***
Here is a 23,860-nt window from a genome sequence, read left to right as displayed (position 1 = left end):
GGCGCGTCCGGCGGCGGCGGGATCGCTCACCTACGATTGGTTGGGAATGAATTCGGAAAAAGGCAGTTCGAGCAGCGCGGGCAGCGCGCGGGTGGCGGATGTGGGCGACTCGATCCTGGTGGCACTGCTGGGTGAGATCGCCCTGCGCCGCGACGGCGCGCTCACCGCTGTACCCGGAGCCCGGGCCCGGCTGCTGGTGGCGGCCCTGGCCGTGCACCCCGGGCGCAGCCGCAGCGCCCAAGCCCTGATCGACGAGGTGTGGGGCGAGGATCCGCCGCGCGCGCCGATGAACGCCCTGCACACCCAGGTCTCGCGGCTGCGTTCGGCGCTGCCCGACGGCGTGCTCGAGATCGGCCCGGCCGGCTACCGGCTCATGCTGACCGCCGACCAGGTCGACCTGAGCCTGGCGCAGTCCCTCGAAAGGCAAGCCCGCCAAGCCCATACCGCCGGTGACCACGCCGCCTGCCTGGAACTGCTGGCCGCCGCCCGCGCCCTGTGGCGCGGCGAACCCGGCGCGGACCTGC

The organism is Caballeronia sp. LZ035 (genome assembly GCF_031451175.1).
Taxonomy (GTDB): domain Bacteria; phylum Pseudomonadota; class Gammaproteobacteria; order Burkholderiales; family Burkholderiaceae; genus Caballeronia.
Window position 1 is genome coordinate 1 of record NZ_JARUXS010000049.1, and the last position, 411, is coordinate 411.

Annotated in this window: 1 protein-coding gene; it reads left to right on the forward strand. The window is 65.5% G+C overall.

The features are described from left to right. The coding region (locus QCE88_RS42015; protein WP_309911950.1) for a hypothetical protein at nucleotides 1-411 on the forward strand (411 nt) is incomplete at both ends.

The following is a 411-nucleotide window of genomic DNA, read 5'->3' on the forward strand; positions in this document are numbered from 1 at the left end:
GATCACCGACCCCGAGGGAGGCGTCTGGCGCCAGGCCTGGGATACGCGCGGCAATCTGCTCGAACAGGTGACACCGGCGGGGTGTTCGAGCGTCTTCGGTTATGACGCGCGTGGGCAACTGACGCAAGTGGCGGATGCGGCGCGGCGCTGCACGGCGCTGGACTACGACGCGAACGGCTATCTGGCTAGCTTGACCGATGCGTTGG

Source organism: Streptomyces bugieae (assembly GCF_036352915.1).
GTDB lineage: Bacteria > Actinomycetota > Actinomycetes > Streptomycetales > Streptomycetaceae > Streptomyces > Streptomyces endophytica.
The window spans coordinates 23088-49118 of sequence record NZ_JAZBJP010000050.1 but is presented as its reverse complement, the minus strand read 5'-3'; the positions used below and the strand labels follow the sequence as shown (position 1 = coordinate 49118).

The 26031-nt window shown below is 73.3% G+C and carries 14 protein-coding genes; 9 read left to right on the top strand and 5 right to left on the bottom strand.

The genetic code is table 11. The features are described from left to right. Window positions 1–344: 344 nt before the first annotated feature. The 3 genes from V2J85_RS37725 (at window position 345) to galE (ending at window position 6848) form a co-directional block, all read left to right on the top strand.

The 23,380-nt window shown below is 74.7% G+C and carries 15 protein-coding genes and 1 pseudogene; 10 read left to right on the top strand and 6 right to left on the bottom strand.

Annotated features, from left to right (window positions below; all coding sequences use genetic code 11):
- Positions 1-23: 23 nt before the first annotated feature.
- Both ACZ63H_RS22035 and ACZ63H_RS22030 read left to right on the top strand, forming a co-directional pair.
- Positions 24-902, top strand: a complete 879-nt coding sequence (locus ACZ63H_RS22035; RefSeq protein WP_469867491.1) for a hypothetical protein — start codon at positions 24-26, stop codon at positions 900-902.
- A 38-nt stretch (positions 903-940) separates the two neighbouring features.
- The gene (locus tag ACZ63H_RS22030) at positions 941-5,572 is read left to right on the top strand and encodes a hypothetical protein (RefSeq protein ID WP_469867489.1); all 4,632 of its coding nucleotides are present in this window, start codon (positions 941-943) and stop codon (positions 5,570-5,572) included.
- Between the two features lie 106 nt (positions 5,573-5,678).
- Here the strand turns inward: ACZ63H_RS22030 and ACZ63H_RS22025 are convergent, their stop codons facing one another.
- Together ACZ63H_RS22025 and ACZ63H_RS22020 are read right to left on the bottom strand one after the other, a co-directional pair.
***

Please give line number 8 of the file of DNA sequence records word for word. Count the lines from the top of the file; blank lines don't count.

The following is a 411-nucleotide window of genomic DNA, read 5'->3' on the forward strand; positions in this document are numbered from 1 at the left end: